No unreasonable prejudice to the legitimate interests of the right holders of computer programs and patents is allowed. Legitimate interests of third parties have to be taken into account by patent rights. In each state, intellectual property laws may not offer any benefits to local citizens which are not available to citizens of other TRIPS signatories under the principle of national treatment. TRIPS has a most favored nation clause; the TRIPS Agreement incorporates by reference the provisions on copyright from the Berne Convention for the Protection of Literary and Artistic Works, with the exception of moral rights. It incorporated by reference the substantive provisions of the Paris Convention for the Protection of Industrial Property; the TRIPS Agreement mentions that software and databases are protected by copyright, subject to originality requirement. Article 10 of the Agreement stipulates: "1. Computer programs, whether in source or object code, shall be protected as literary works under the Berne Conventi
George Wolfgang Cleve was an Austrian-born American conductor. Born in Vienna, the son of Felix Cleve and the former Melitta Monheit, the family emigrated from Austria in 1938 after the Anschluss, settled in New York City in 1940. Cleve studied at the Mannes College of Music, his conducting teachers included Pierre Monteux, who suggested Cleve as a substitute conductor for a concert at the Palace of the Legion of Honor, San Francisco, in 1960, which marked Cleve's professional debut. Cleve was music director of the Winnipeg Symphony Orchestra from 1968-1970, he subsequently served as music director of the San Jose Symphony from 1972 to 1992. He was respected, but demanding, as musicians noted:'Notorious for his moods and angry outbursts during rehearsals, Cleve could offend his players. Gilda Mazzanti, a violinist, once said, "There were many pieces, but as far as the conducting -- it was inspiring," he said Thursday. "There was always a commitment to finding the deepest meaning of the piece. He had that channel going."'"Mr. Cleve had a long-standing reputation as a tempestuous tyrannical, but, a function of his high standards, Hansen said.'He was difficult, but he was harder on himself than on anyone.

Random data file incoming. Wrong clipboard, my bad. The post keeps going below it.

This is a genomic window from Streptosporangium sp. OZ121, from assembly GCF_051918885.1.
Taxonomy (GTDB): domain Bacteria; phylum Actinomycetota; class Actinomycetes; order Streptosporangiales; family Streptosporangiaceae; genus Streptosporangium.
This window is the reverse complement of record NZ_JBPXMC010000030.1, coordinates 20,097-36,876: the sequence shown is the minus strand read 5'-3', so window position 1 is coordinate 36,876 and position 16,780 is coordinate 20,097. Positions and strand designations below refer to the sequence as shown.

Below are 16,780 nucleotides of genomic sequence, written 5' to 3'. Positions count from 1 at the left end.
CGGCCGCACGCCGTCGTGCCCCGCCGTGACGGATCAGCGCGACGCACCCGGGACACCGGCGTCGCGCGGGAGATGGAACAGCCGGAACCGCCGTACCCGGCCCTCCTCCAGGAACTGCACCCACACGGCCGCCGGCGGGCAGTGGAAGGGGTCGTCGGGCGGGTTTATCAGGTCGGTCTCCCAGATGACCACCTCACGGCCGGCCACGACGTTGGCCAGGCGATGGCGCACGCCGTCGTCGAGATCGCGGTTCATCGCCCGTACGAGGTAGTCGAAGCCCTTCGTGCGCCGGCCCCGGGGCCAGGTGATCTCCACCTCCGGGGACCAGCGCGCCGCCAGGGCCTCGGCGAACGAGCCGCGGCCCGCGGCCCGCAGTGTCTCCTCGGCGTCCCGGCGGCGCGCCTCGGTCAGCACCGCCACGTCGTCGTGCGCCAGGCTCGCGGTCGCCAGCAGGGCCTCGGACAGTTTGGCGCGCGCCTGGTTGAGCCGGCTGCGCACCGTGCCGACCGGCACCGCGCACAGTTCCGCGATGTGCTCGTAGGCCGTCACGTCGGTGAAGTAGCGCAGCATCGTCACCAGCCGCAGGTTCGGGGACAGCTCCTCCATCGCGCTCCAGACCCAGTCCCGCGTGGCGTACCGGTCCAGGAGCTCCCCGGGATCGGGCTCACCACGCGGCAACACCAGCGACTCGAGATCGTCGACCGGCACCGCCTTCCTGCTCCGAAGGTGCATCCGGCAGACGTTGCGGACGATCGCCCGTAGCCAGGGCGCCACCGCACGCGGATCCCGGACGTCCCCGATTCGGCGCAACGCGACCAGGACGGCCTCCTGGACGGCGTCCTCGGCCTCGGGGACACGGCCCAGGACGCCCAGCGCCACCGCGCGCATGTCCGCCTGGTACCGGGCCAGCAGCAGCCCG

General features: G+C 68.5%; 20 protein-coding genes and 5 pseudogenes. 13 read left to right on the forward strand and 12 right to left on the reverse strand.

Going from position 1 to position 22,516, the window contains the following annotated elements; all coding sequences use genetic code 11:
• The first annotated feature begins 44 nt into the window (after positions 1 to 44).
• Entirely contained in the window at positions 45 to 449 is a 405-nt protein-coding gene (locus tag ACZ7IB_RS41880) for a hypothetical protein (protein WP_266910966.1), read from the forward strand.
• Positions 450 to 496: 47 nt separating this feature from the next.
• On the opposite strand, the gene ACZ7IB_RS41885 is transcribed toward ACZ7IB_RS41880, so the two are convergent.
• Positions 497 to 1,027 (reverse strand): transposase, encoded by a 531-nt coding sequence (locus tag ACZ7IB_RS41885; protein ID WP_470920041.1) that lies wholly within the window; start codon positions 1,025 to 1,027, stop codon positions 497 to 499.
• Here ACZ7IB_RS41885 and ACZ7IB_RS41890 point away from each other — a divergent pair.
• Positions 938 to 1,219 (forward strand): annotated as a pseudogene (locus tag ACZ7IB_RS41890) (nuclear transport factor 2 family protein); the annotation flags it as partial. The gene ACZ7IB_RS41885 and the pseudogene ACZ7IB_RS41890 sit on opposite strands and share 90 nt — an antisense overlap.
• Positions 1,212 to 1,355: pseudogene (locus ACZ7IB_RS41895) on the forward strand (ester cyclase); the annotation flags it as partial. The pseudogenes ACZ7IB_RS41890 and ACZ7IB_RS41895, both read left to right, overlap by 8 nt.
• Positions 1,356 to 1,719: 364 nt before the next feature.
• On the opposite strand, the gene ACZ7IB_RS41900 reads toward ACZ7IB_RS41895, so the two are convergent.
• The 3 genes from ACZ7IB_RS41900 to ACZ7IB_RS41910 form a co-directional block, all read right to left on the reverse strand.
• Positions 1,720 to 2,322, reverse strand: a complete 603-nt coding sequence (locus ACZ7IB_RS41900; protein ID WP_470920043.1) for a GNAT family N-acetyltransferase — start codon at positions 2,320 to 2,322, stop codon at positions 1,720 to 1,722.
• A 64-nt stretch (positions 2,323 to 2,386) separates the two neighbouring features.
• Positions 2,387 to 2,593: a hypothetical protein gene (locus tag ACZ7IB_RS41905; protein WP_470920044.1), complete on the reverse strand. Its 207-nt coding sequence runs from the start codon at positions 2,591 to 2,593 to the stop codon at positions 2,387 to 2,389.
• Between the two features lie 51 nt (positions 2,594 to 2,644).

He was all about integrity, if you had that you were a colleague.'"In 1974, Cleve co-founded the Midsummer Mozart Festival with Robert Hubbard and Wendell Rider, served as its artistic leader from its founding until his death. In New York City, Cleve first conducted at the Mostly Mozart Festival in 1975 and at New York City Ballet in 2000, subsequently appeared with both organisations as a guest conductor. Cleve died at the age of 79 in Berkeley, from liver failure, he married Maria Tamburrino, a flutist, in 1986. He has a son, Jeremiah Wiggins, from a previous relationship, his wife, daughter-in-law and granddaughter survive him. Symphony Silicon Valley page on George Cleve
Fang Keli is a Chinese New Confucian philosopher and a member of the Communist Party of China. He is best known for his work in New Confucianism and his theories which attempt to integrate Marxism and traditional Chinese culture. Fang Keli was born in June 1938 in Xiangtan, China, his father, Fang Zhuangyou, was a professor at Wuhan University. His mother was a chief-leader of Women’s Work at Wuhan University. Fang said that, “ was influenced by family’s tradition both intellectually and culturally, but growing up was influenced more by the historical period, the collective life in school and the education got from the Communist Party and teachers.” The influence of history and Communism would affect Fang’s work. As a student Fang earned high marks and was a leader in both the Young Pioneers and the Communist Youth League. One year prior to his enrollment at Renmin University, the Anti-Rightist campaign began and Fang was disciplined by the Communist Youth League for undisclosed reasons, he cites this as an “important turning point in life.”In 1958, Fang was sent to work in rural Beijing where he would partake in hard labor for six months.